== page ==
33. What is the difference between verification and validation?

Verification is a review without actually executing the process while validation is checking the product with actual execution. For instance, code review and syntax check is verification while actually running the product and checking the results is validation.

 

34. A Type of functional Testing, which investigates the functions relating to detection of threats, such as virus from malicious outsiders?

a) Security Testing

Testing where in we subject the target of the test , to varying workloads to measure and evaluate the performance behaviours and ability of the target and of the test to continue to function properly under these different workloads?

b) Load Testing

Testing activity which is performed to expose defects in the interfaces and in the interaction between integrated components is?

c) Integration Level Testing

 

35. Can you explain process areas in CMMI?

A process area is the area of improvement defined by CMMI. Every maturity level consists of process areas. A process area is a group of practices or activities performed collectively to achieve a specific objective. For instance, you can see from the following figure we have process areas such as project planning, configuration management, and requirement gathering.

 

36. What is random/monkey testing? When it is used?

Random testing often known as monkey testing. In such type of testing data is generated randomly often using a tool or automated mechanism. With this randomly generated input the system is tested and results are analysed accordingly. These testing are less reliable; hence it is normally used by the beginners and to see whether the system will hold up under adverse effects.

 

37. Which of the following are valid objectives for incident reports?

Provide developers and other parties with feedback about the problem to enable identification, isolation and correction as necessary.

  1. Provide ideas for test process improvement.

  2. Provide a vehicle for assessing tester competence.

  3. Provide testers with a means of tracking the quality of the system under test.  

38. How does load testing work for websites?

Websites have software called a web server installed on the server. The user sends a request to the web server and receives a response. So, for instance, when you type www.google.com the web server senses it and sends you the home page as a response. This happens each time you click on a link, do a submit, etc. So if we want to do load testing you need to just multiply these requests and responses "N" times. This is what an automation tool does. It first captures the request and response and then just multiplies it by "N" times and sends it to the web server, which results in load simulation.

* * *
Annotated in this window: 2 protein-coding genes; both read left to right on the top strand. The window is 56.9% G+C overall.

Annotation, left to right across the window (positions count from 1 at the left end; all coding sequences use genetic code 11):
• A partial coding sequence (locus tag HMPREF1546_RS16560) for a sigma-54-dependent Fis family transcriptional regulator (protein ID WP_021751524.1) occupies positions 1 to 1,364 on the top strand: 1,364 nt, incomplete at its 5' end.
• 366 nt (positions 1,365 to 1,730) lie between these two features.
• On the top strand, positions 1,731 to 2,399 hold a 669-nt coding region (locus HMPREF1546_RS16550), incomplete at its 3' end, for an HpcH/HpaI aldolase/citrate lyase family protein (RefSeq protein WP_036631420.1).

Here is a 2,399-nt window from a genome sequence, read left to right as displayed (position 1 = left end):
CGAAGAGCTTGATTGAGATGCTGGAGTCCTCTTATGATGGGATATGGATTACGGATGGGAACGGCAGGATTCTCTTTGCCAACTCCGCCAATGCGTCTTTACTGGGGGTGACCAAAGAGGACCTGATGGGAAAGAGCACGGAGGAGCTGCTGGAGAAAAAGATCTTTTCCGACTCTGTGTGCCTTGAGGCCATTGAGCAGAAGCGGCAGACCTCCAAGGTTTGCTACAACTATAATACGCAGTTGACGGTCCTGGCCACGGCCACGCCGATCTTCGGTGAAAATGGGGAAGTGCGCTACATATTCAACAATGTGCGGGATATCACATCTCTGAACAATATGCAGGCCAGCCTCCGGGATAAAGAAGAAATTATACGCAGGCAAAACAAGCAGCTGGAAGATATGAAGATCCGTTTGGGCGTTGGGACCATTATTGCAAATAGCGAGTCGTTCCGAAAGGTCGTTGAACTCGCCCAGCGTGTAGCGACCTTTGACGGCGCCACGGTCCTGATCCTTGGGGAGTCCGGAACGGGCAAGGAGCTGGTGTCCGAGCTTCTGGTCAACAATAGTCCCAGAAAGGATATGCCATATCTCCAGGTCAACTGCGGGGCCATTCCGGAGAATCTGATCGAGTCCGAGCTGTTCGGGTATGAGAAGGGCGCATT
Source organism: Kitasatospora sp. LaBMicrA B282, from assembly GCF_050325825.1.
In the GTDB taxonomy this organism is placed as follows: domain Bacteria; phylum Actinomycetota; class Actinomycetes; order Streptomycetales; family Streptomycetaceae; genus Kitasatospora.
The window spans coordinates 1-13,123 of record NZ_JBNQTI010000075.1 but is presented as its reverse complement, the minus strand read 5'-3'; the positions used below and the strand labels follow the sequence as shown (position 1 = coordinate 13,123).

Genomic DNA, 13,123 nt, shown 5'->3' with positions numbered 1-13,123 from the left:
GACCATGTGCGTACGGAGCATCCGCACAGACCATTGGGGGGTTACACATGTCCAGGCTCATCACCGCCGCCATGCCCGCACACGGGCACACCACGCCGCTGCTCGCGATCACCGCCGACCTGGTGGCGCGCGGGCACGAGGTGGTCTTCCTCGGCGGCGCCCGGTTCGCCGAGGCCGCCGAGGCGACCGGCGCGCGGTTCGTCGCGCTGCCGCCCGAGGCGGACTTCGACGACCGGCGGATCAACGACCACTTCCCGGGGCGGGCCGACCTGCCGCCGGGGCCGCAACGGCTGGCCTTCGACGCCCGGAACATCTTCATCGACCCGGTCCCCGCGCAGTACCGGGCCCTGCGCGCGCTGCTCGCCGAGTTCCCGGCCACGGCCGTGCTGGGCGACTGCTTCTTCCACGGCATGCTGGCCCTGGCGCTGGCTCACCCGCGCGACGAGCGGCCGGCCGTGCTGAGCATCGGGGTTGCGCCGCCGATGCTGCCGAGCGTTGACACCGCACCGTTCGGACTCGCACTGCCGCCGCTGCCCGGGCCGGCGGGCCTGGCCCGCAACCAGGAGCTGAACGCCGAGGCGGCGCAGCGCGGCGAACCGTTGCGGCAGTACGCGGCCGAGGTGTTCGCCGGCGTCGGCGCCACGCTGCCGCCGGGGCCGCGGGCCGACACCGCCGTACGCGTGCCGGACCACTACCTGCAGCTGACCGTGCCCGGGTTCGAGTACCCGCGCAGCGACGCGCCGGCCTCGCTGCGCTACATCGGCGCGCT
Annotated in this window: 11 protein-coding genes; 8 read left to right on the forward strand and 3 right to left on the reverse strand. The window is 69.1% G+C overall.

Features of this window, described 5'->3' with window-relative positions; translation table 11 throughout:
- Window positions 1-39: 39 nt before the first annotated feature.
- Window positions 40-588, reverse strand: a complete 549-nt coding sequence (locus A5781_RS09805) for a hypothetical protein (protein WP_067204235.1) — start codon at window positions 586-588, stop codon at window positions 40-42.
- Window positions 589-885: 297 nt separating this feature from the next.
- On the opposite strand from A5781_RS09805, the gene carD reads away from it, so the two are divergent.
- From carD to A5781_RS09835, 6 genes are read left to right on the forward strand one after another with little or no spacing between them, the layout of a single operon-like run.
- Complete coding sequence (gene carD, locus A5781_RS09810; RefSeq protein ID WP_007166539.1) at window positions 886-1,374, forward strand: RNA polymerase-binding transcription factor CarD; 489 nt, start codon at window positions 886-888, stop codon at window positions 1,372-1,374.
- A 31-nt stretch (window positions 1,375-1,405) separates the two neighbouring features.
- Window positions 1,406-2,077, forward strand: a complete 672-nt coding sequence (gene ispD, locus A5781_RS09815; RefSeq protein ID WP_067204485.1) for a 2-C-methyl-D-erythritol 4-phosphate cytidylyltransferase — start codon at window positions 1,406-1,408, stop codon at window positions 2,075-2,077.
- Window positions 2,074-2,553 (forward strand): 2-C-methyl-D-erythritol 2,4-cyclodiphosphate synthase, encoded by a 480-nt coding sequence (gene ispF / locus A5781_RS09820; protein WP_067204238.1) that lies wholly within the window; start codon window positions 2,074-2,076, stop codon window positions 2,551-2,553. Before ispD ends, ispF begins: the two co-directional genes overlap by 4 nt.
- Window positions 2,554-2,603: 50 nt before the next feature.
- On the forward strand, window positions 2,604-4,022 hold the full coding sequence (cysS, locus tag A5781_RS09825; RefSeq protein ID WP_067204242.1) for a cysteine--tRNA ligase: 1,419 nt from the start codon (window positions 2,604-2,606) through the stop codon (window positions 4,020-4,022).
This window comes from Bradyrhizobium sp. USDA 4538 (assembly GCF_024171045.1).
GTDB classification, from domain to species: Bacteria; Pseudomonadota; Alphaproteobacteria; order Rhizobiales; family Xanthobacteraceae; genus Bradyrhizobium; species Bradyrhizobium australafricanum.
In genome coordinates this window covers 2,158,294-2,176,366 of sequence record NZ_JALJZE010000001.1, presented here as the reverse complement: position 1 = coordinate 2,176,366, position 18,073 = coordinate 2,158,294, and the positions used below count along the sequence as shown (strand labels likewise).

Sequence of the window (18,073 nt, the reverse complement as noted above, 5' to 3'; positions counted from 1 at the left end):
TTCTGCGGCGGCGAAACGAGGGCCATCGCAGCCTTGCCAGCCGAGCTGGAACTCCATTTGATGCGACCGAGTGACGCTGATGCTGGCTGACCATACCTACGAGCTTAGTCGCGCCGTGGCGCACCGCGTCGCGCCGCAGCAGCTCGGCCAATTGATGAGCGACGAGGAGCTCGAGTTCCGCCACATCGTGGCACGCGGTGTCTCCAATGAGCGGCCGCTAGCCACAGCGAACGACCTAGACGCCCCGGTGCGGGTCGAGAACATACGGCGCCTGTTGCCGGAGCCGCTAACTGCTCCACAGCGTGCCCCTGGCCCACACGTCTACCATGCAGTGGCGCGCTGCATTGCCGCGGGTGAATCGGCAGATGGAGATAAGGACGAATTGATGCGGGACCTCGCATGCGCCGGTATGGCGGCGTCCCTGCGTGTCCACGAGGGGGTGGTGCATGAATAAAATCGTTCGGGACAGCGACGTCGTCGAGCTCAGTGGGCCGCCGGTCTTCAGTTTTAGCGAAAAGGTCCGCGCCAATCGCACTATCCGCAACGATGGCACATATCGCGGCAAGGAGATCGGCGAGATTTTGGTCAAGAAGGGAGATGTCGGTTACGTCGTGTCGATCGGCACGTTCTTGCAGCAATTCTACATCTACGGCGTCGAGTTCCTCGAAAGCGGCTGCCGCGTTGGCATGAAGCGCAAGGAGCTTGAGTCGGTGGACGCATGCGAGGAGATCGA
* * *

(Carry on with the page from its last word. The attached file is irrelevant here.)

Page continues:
So once the tool captures the request and response, we just need to multiply the request and response with the virtual user. Virtual users are logical users which actually simulate the actual physical user by sending in the same request and response. If you want to do load testing with 10,000 users on an application it's practically impossible. But by using the load testing tool you only need to create 1000 virtual users.

 

39. What is functional system testing?

Testing the end to end functionality of the system as a whole is defined as a functional system testing.

 

40. What kind of input do we need from the end user to begin proper testing?

The product has to be used by the user. He is the most important person as he has more interest than anyone else in the project. 
 

From the user we need the following data:

The first thing we need is the acceptance test plan from the end user. The acceptance test defines the entire test which the product has to pass so that it can go into production.We also need the requirement document from the customer. In normal scenarios the customer never writes a formal document until he is really sure of his requirements. But at some point the customer should sign saying yes this is what he wants.

The customer should also define the risky sections of the project. For instance, in a normal accounting project if a voucher entry screen does not work that will stop the accounting functionality completely. But if reports are not derived the accounting department can use it for some time. The customer is the right person to say which section will affect him the most. With this feedback the testers can prepare a proper test plan for those areas and test it thoroughly.
The customer should also provide proper data for testing. Feeding proper data during testing is very important. In many scenarios testers key in wrong data and expect results which are of no interest to the customer.